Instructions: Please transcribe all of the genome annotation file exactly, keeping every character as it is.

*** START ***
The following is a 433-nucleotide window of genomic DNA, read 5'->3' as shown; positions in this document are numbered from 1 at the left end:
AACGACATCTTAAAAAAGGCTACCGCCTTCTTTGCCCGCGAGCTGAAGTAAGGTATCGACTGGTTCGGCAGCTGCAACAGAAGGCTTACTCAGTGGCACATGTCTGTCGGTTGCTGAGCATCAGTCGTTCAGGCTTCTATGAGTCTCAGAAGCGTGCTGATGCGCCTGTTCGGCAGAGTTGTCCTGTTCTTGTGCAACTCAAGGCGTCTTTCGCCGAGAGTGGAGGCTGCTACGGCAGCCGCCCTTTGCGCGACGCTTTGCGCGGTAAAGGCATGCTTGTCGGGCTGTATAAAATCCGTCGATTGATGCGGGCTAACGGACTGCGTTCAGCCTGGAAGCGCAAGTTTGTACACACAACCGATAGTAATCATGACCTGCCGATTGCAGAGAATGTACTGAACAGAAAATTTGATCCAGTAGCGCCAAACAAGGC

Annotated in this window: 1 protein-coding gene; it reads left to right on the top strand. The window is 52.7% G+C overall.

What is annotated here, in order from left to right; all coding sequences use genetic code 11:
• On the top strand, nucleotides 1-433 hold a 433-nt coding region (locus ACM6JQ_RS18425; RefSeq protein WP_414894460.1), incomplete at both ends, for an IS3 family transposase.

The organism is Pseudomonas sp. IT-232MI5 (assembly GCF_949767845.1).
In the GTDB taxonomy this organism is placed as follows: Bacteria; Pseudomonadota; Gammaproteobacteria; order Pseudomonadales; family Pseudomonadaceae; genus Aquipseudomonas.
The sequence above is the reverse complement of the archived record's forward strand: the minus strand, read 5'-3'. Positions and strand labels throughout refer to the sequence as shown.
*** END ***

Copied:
The following is a 433-nucleotide window of genomic DNA, read 5'->3' as shown; positions in this document are numbered from 1 at the left end:
AACGACATCTTAAAAAAGGCTACCGCCTTCTTTGCCCGCGAGCTGAAGTAAGGTATCGACTGGTTCGGCAGCTGCAACAGAAGGCTTACTCAGTGGCACATGTCTGTCGGTTGCTGAGCATCAGTCGTTCAGGCTTCTATGAGTCTCAGAAGCGTGCTGATGCGCCTGTTCGGCAGAGTTGTCCTGTTCTTGTGCAACTCAAGGCGTCTTTCGCCGAGAGTGGAGGCTGCTACGGCAGCCGCCCTTTGCGCGACGCTTTGCGCGGTAAAGGCATGCTTGTCGGGCTGTATAAAATCCGTCGATTGATGCGGGCTAACGGACTGCGTTCAGCCTGGAAGCGCAAGTTTGTACACACAACCGATAGTAATCATGACCTGCCGATTGCAGAGAATGTACTGAACAGAAAATTTGATCCAGTAGCGCCAAACAAGGC

Annotated in this window: 1 protein-coding gene; it reads left to right on the top strand. The window is 52.7% G+C overall.

What is annotated here, in order from left to right; all coding sequences use genetic code 11:
• On the top strand, nucleotides 1-433 hold a 433-nt coding region (locus ACM6JQ_RS18425; RefSeq protein WP_414894460.1), incomplete at both ends, for an IS3 family transposase.

The organism is Pseudomonas sp. IT-232MI5 (assembly GCF_949767845.1).
In the GTDB taxonomy this organism is placed as follows: Bacteria; Pseudomonadota; Gammaproteobacteria; order Pseudomonadales; family Pseudomonadaceae; genus Aquipseudomonas.
The sequence above is the reverse complement of the archived record's forward strand: the minus strand, read 5'-3'. Positions and strand labels throughout refer to the sequence as shown.